You can, of course. Without having to pander to the vast Tory hordes of SE England, the political parties of an independent Scotland would be free to offer genuine left-wing alternatives, because the centre would be located far further to the left than it is in the UK. And under PR, smaller parties have a far greater chance of representation and influence. But hey, if you can’t have everything you want on day 1 of independence, might as well just throw a sulk and stick with the Union, right?

  24. Appleby says:

    Barbarian seems to think the baby belongs down the drain along with the bathwater. It’s people like that that hold back reform everywhere for the better.

    Give someone the best potential for change and reforming things to suit their and others’ needs in his lifetime and for generations and this results in a huffy tantrum on the subject? Worst logic ever by Barbarian. I can only hope that the paint fumes and being in a hurry addled his wits.

  25. Adrian B says:

    “I don’t have 200 years to hang around waiting for them to creep up to six or seven MPs.”

    There is I suspect – reading many peoples comments in the English press, as well as listening to many of the English up and down the country – far more than a disenfranchised minority unhappy with the policies of Neo-liberalism.

    Many have voted for Tory values at the last election, they also wanted to get rid of Brown of course. What they got has been very different. If labour are the only credible party that can oust the Tory/Lib pact. What will change?

    If wanting to vote Green in large enough numbers, more candidates will surely come through. You cannot change English politics overnight, but a sea change when it comes will give more voters further options.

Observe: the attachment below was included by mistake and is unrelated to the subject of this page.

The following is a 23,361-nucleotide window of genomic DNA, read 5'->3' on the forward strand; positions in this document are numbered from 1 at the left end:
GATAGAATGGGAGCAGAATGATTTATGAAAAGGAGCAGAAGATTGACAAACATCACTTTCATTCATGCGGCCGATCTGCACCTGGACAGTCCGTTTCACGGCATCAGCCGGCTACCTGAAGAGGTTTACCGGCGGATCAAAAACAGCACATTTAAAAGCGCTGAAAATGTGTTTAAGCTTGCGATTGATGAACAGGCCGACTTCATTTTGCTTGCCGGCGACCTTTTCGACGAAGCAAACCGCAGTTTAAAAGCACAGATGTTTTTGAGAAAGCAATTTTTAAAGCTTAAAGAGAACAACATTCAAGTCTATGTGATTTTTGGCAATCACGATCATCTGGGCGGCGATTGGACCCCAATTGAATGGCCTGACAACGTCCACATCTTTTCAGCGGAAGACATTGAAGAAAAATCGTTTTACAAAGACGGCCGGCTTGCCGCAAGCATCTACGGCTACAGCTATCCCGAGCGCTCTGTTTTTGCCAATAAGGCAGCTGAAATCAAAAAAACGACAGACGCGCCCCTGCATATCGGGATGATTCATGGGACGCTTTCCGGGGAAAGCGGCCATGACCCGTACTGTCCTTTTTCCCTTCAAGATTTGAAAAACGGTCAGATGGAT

I do not know how a Scottish Parliament might look if we still had FPTP. But I do know if we kept voting labour then we would not be having a Referendum on anything. Education, Scottish NHS etc would be following the neo-liberal policies of labour, The Tories AND the Liberals.

    Having an Independent Scotland, may speed along a more left wing English Government over time. As you have stated Stewart voting labour will not work.


  26. Appleby says:

    Even if someone isn’t elected that year, the mere fact of a few hundred or thousand extra votes each time in local or national elections will encourage others to stand and others to vote for them as it looks incrementally more “realistic” that they will win (when of course anyone could win at anytime so long as people chose to vote accordingly in the first instance). A near miss can quickly become a landslide in such a manner or momentum elsewhere can build up. If the people felt strongly enough I think it could happen in as few as three national elections, maybe less if there was mass protest and sweeping council election changes in the meantime. With an independant Scotland to serve as a beacon perhaps that too would aid the transition.

  27. Holebender says:

    On a side note, why does the BBC have to interview Tim Henman immediately after Andy Murray’s gold medal performance? Henman was never more than mediocre but the BBC treats him like he’s the great champion. Will the All England Club ever accept Andy Murray? I doubt it.

  28. Tearlach says:

    Oh well – Murray’s victory does put paid to the Alf Young theory that Scottish Athletes can only flourish in team GB.

    I do look forward to the metropolitan press’s attitude when Murray defends his Olympic title in 2016, as part of the Scottish National team.  

  29. YesYesYes says:

    According to NewsnetScotland – in its story, ‘The debasing of the Olympics by Scottish Unionists and why they do it’ – there isn’t one male athlete from Scotland in ‘Team GB’ in track and field. This can’t be right surely? Newsnet must have its facts wrong. We can’t be about to watch one whole week of the premier track and field events at the Olympic games and not have at least one male athlete from Scotland in ‘ Team GB’?

  30. Juteman says:

    I wonder if Andy Murray was ‘set up’ after the match? He looked quite shell-shocked at the time someone threw the Union Jack at him to wear.

    And yes, there are no Scots males in the track and field events.

  31. YesYesYes says:

    You, and Newsnet, seem positive about this. This is astonishing.